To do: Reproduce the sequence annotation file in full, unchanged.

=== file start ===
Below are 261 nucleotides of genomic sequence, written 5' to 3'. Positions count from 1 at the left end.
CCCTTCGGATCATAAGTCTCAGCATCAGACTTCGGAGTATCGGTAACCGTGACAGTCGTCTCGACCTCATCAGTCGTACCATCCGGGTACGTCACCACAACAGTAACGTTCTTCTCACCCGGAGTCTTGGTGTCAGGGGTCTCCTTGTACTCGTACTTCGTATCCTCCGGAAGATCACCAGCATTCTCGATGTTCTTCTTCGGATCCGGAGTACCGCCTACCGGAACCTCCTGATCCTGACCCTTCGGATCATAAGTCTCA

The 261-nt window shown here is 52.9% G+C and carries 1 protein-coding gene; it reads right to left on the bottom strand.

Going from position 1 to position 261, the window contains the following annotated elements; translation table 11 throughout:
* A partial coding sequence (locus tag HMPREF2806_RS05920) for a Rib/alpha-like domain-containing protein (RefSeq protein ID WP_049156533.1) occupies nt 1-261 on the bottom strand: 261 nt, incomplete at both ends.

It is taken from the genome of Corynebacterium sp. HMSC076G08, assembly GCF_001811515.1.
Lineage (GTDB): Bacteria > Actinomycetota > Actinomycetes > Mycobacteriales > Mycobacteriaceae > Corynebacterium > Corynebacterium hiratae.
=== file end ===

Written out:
Below are 261 nucleotides of genomic sequence, written 5' to 3'. Positions count from 1 at the left end.
CCCTTCGGATCATAAGTCTCAGCATCAGACTTCGGAGTATCGGTAACCGTGACAGTCGTCTCGACCTCATCAGTCGTACCATCCGGGTACGTCACCACAACAGTAACGTTCTTCTCACCCGGAGTCTTGGTGTCAGGGGTCTCCTTGTACTCGTACTTCGTATCCTCCGGAAGATCACCAGCATTCTCGATGTTCTTCTTCGGATCCGGAGTACCGCCTACCGGAACCTCCTGATCCTGACCCTTCGGATCATAAGTCTCA

The 261-nt window shown here is 52.9% G+C and carries 1 protein-coding gene; it reads right to left on the bottom strand.

Going from position 1 to position 261, the window contains the following annotated elements; translation table 11 throughout:
* A partial coding sequence (locus tag HMPREF2806_RS05920) for a Rib/alpha-like domain-containing protein (RefSeq protein ID WP_049156533.1) occupies nt 1-261 on the bottom strand: 261 nt, incomplete at both ends.

It is taken from the genome of Corynebacterium sp. HMSC076G08, assembly GCF_001811515.1.
Lineage (GTDB): Bacteria > Actinomycetota > Actinomycetes > Mycobacteriales > Mycobacteriaceae > Corynebacterium > Corynebacterium hiratae.